What clinicians say and what they really mean…
After identifying what patients say and what they really mean, I suppose it is only fair to identify that it isn’t just the patient who says one thing, but means another….the clinician is equally as problematic.
Classically and easily recognised is the nurse aiming a needle at a juicy buttock whilst muttering the reassuring phrase: “This won’t hurt a bit” – meaning “This’ll hurt a lot!”
Bend over…Just a small prick?
In other case it is simply an issue that the patients definition in real life is different to the clinicians. The best example of this is the terms “acute” and “chronic”. “Acute” in the patients mind translates directly into “serious.”
To clarify – “Acute” to a patient means: “Holy carp! I’m going to die soon”.
Whereas to a clinician it means: “You’ve come to see me about something that you’ve only had since this morning!”
On the other hand to a patient “chronic” means “I’m riddled with this thing and it’s going to slowly kill me!”
Whereas the clinician see “chronic” as: “You’ve had it for so long why have you decided to come and show me late on a Friday evening?”
So what else falls from the mouth of the clinician that needs interpretation…
“Hmmm, very interesting, I think we need to run a few test”
Means: “I’m sorry I haven’t a bloody clue what is wrong with you”
or : “You’ve come in here with nothing wrong, and wasted every-ones time, consequently I shall punish you by making you have lots of uncomfortable procedures, hahahahahahahahahahahahaha!”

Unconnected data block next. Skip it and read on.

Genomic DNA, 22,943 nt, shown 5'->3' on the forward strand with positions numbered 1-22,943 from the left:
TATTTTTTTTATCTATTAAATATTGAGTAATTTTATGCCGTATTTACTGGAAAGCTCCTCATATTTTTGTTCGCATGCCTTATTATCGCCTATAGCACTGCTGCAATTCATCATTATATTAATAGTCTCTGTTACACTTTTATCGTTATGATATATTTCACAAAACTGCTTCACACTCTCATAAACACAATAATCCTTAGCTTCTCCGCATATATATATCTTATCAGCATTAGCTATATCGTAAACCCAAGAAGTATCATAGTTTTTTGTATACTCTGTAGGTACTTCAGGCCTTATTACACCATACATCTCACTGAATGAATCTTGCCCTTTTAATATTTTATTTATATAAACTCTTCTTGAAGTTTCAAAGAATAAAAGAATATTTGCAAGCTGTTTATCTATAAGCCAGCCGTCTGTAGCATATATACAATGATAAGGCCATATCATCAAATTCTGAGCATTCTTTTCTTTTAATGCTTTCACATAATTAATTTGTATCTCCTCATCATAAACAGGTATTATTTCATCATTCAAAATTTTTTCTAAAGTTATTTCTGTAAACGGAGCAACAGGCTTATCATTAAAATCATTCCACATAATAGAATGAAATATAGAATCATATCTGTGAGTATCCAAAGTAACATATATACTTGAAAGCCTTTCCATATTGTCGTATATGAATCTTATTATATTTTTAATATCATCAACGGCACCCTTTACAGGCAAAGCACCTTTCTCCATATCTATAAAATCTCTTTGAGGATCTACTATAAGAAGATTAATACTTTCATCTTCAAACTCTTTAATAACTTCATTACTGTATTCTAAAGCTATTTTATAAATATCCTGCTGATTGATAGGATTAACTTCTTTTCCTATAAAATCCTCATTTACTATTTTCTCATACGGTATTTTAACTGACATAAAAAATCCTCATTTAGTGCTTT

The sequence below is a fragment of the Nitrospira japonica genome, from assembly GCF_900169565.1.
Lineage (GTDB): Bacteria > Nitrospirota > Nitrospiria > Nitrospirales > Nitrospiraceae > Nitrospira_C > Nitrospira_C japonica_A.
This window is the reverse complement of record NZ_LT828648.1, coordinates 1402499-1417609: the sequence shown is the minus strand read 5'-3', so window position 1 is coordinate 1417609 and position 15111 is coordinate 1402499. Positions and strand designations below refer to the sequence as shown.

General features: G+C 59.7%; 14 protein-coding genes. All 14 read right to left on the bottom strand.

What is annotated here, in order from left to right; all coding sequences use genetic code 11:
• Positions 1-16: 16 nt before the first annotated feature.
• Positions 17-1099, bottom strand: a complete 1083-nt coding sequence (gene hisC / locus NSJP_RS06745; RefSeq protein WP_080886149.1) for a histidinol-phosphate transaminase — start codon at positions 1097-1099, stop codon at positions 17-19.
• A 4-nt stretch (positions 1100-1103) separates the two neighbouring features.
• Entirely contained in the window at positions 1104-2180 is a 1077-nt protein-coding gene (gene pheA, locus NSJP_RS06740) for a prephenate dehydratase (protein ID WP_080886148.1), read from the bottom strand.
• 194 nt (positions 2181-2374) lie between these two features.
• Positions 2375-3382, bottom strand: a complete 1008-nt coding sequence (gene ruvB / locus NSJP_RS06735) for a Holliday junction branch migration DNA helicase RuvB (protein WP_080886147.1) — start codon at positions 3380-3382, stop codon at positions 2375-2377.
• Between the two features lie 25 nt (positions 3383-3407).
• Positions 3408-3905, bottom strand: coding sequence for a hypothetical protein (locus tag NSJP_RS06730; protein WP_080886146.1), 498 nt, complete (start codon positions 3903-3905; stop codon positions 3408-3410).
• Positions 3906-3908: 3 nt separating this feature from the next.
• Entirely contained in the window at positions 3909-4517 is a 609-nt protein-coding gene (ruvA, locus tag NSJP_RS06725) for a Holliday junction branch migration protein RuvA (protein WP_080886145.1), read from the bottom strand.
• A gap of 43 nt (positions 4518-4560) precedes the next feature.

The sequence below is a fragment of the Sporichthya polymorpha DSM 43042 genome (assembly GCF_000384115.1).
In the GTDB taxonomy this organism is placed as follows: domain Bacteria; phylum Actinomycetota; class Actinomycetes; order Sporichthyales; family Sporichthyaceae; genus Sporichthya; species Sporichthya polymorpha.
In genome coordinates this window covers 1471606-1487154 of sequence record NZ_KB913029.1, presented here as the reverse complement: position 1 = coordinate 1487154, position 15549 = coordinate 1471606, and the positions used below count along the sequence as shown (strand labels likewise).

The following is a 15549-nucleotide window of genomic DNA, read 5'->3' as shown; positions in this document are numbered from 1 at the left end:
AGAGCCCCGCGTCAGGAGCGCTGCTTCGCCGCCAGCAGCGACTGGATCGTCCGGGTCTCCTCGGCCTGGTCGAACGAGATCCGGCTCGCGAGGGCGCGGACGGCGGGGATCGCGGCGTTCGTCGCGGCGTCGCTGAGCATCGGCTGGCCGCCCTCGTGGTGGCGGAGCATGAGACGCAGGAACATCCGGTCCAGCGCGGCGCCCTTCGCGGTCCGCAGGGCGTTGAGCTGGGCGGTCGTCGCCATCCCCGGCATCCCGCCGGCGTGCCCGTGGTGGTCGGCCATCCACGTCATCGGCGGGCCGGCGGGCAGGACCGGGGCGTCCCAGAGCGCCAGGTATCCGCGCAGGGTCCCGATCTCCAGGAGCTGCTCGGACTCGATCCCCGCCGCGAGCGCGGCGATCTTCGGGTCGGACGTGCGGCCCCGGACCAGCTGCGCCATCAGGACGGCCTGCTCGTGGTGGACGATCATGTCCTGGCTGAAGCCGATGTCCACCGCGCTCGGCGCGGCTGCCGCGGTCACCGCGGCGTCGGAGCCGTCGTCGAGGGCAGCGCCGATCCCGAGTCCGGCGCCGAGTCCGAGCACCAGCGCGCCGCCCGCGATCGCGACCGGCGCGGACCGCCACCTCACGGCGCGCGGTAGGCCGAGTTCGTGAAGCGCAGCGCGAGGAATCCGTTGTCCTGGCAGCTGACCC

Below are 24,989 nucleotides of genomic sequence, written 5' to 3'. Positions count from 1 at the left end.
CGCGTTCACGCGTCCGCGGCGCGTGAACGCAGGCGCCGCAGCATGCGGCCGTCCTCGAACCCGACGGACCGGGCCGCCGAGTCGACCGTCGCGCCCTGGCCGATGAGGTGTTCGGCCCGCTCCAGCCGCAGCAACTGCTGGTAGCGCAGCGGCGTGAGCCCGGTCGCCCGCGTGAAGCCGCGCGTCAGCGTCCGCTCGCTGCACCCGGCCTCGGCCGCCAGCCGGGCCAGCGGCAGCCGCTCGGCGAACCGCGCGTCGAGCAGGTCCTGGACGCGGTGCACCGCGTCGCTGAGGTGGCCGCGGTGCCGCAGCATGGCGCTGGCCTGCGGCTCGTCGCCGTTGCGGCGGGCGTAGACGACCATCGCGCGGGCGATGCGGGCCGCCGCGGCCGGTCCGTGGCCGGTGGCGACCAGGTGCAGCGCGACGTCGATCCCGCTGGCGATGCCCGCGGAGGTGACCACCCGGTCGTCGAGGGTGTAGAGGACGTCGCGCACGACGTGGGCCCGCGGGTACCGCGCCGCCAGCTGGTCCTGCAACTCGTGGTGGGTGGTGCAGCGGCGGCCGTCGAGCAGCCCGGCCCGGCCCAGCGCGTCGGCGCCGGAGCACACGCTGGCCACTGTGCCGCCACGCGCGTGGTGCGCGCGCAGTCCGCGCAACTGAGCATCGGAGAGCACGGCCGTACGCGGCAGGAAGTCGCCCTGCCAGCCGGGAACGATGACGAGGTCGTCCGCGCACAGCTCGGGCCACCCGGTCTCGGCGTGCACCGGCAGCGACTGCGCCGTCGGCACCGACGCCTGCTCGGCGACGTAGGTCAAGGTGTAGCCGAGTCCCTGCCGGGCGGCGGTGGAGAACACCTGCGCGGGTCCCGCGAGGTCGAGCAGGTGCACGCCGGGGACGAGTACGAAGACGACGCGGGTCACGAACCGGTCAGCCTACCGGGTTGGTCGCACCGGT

“If you’ve any concerns, come straight back and let me know!”
Means: “Don’t sue me, I’ve told you to come back if it all goes terribly wrong, so if you face swells to the size of a meteorite and implodes, it’s your fault for not coming back like I told you to”
“Hang on…I’ll be with you in a minute..”
means: “I’ve got something more important to do, you can get seen quicker if you become more ill than the person I’m currently spending all my time with; a cardiac arrest should do it, but the poor positioning of your pillow really doesn’t get a priority right now”.
or: “I’ll sort you out before you breach the governments latest targets.”
or: “I’ll sort you out before the government targets change yet again.”
There should be a bed on the ward for you any moment
means: “Someone on the ward has just had a cardiac arrest”
Just emptying a bed for you now sir…
or: “The ward staff are just about to come off their coffee break”
There’s nothing to worry about…
means: “I’ve seen this done once or twice, so I’m sure I can do it”.
or: “You death is imminent – why waste those last moments worrying about it?”
You might want to look the other way:
means: “I don’t want you to see how much my hands are shaking.”
or as I like to say to my patient… “You might want to look the other way, I know I’m going to…” Mind you I also tend to answer quicker than the patient when the patients relative say’s “Do you want to hold my hand?” with a speedy “Thanks, but I’ll just do this first”. I am so professional.
Hmm, anyway where was I…oh yeah….
There’s no need to be embarrassed
means: I’m going to laugh when you’ve gone, then tell everyone in the office and then write about it on my blog….”
…not me of course, I wouldn’t do that…